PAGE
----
Managing Pre-Law Stress: Getting Support
The good news is there are all sorts of resources to help you manage your stress.
The first is your friends, classmates and colleagues. They are dealing with many of the same stressors as you are, and can at the very least sympathize. (And simply sharing your stress with others actually helps to mitigate it.) But they may also have learned some important stress management techniques that you can use.
The second great resource is your friends and family members who are not applying to law school, not law students, not lawyers. Law world has a way of taking you in and isolating you from the non-legal world. As a good friend of mine told me—and this remains some of the best advice I ever got about law school—“Don’t just maintain, but actively cultivate your friendships outside of law school—you’re going to need them.” I had no idea what she meant at that time (she was in law school, and I wasn’t yet), but she was right. Your non-law-student friends and family members can keep you grounded and help you remember who you were before you started “thinking like a lawyer.”
And then there’s professional support. For some, the stress, anxiety and even depression that first the application process, and then law school may bring out or exacerbate is such that help from a mental health professional is advisable. If you’ve struggled with mental health issues in the past, or if you suspect that you might be facing some now, don’t hesitate to seek help. The University Health Services’ Center for Counseling and Psychological Health offers a full menu of mental health support services, and at a much lower cost than you’ll pay when you’re out of school.
Finally, there are a number of organizations, websites and book that offer stress management assistance, both for everyone and for lawyers and law students in particular. The list below is a preliminary one. Don’t hesitate to recommend others for addition here.
ABA Commission on Lawyer Assistance Programs—Provides an array of online and other resources for legal professionals.
The National Task Force on Lawyer Well-Being is a coalition effort conceptualized and initiated by the ABA Commission on Lawyer Assistance Programs (CoLAP), the National Organization of Bar Counsel (NOBC), and the Association of Professional Responsibility Lawyers (APRL). In August 2017, the Task Force produced a comprehensive report and set of recommendations aimed at a variety of stakeholders in the legal profession, including law schools, designed to address the very real mental health challenges in the professions. The full report is here, and the recommendations for law schools are on pages 35-41. In addition, the report recommends that the ABA “require law schools to create well-being education as a criterion for ABA accreditation. The ABA should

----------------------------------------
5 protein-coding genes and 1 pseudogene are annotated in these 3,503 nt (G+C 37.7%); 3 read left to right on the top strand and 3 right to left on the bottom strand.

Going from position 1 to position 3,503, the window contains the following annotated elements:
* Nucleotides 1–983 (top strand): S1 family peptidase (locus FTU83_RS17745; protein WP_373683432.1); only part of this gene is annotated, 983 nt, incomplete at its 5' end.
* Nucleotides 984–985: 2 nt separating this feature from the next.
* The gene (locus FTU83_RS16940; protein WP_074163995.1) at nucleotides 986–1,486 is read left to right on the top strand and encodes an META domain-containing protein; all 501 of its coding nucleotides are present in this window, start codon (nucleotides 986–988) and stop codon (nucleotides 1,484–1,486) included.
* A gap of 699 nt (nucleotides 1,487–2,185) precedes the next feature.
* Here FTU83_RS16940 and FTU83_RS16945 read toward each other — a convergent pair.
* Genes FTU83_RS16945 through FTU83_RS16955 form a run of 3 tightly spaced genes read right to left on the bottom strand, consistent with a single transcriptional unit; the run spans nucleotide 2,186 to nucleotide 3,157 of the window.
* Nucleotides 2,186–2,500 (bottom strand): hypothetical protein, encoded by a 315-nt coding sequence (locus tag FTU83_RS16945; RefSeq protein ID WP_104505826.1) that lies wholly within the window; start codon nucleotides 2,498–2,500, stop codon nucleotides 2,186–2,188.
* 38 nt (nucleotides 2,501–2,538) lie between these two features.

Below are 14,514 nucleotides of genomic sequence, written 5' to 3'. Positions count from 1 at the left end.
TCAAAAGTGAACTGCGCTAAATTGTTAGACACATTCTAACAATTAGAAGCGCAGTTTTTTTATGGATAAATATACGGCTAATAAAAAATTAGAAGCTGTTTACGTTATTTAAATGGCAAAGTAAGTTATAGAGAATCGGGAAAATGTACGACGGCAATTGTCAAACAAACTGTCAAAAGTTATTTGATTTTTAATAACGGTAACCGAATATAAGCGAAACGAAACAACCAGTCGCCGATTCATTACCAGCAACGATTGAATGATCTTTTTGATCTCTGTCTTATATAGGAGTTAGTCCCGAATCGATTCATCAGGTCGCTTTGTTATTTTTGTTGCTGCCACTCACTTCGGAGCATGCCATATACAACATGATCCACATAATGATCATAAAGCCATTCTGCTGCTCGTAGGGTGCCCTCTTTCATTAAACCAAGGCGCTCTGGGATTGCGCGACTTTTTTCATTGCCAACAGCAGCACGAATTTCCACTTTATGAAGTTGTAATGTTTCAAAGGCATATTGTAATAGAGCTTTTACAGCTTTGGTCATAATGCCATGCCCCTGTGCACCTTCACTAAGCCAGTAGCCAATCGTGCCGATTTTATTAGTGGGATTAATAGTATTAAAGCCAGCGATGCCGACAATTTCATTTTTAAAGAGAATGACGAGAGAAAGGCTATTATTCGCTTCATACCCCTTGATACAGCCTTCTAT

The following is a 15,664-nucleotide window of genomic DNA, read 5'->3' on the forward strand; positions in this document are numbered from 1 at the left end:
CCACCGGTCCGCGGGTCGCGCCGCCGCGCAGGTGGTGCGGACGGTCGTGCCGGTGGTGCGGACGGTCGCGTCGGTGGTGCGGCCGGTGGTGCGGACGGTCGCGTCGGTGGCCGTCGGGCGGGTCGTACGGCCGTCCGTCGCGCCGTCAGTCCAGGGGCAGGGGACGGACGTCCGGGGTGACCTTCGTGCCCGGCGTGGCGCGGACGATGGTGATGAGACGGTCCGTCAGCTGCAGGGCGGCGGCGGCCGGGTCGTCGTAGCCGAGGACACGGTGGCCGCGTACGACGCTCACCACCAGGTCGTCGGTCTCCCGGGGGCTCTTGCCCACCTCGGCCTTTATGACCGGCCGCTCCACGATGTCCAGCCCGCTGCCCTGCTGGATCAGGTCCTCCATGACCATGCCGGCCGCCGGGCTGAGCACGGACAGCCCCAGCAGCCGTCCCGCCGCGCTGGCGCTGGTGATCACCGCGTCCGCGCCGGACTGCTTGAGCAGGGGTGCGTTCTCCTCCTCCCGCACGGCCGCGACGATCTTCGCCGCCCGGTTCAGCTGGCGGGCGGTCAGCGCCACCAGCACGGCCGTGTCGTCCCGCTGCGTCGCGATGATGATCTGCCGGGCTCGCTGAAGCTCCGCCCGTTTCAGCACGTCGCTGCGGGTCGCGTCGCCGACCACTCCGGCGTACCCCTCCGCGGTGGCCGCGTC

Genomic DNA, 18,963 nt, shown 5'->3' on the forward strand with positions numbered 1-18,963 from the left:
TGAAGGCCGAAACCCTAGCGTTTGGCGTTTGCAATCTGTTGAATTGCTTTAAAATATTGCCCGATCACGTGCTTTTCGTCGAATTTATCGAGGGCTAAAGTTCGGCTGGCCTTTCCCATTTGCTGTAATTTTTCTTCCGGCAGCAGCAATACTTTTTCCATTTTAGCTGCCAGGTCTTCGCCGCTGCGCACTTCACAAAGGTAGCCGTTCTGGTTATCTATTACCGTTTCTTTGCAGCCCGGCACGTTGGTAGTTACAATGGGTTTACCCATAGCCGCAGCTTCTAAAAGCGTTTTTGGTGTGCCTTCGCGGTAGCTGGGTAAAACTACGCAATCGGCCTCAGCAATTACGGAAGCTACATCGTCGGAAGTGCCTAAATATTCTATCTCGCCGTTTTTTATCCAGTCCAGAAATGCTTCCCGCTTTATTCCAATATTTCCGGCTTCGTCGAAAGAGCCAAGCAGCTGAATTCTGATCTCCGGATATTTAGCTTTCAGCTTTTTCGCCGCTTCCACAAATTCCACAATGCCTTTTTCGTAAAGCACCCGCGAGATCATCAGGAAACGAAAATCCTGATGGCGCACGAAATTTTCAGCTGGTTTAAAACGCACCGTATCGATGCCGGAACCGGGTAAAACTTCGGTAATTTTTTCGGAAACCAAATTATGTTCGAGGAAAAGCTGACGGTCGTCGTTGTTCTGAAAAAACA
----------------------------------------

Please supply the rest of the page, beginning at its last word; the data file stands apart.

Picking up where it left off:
require law schools to publish their well-being-related resources on their websites.” This is something worth asking as you explore law schools: do you provide well-being education, and where do you advertise these resources for your students?
Dave Nee Foundation works to provide resources to young people, and especially law students and lawyers, suffering from depression and/or contemplating suicide. Also works to end stigma about depression and suicide, especially in the legal profession.
Lawyers Concerned for Lawyers—LCL (Massachusetts) assists lawyers, judges, law students and their families who are experiencing any level of impairment in their ability to function as a result of personal, mental health, addiction or medical problems.
Books, Blogs and More
(Amazon links do not indicate an endorsement.)
How to Be Sort of Happy in Law School, written by UMass Amherst Sociology Professor (and lawyer) Kathryne Young. The website for the book also has a resources page with many other helpful articles and sites to look into.
Lawyers with Depression—Great collection of resources for law students and lawyers dealing with depression.
Tyger Latham, “The Depressed Lawyer,” Psychology Today, May 2011
Leslie A. Gordon, “How Lawyers Can Avoid Burnout and Debilitating Anxiety,” ABA Journal, July 2015. Lots of great information, resources, recommendations in this article from the ABA Journal.
Center for Contemplative Mind Law Program—The now defunct Law Program explored ways of helping lawyers, judges, mediators, law professors and students reconnect with their deepest values and intentions, through meditation, yoga, and other contemplative and spiritual practices. While the program is no more, its archives are available free online.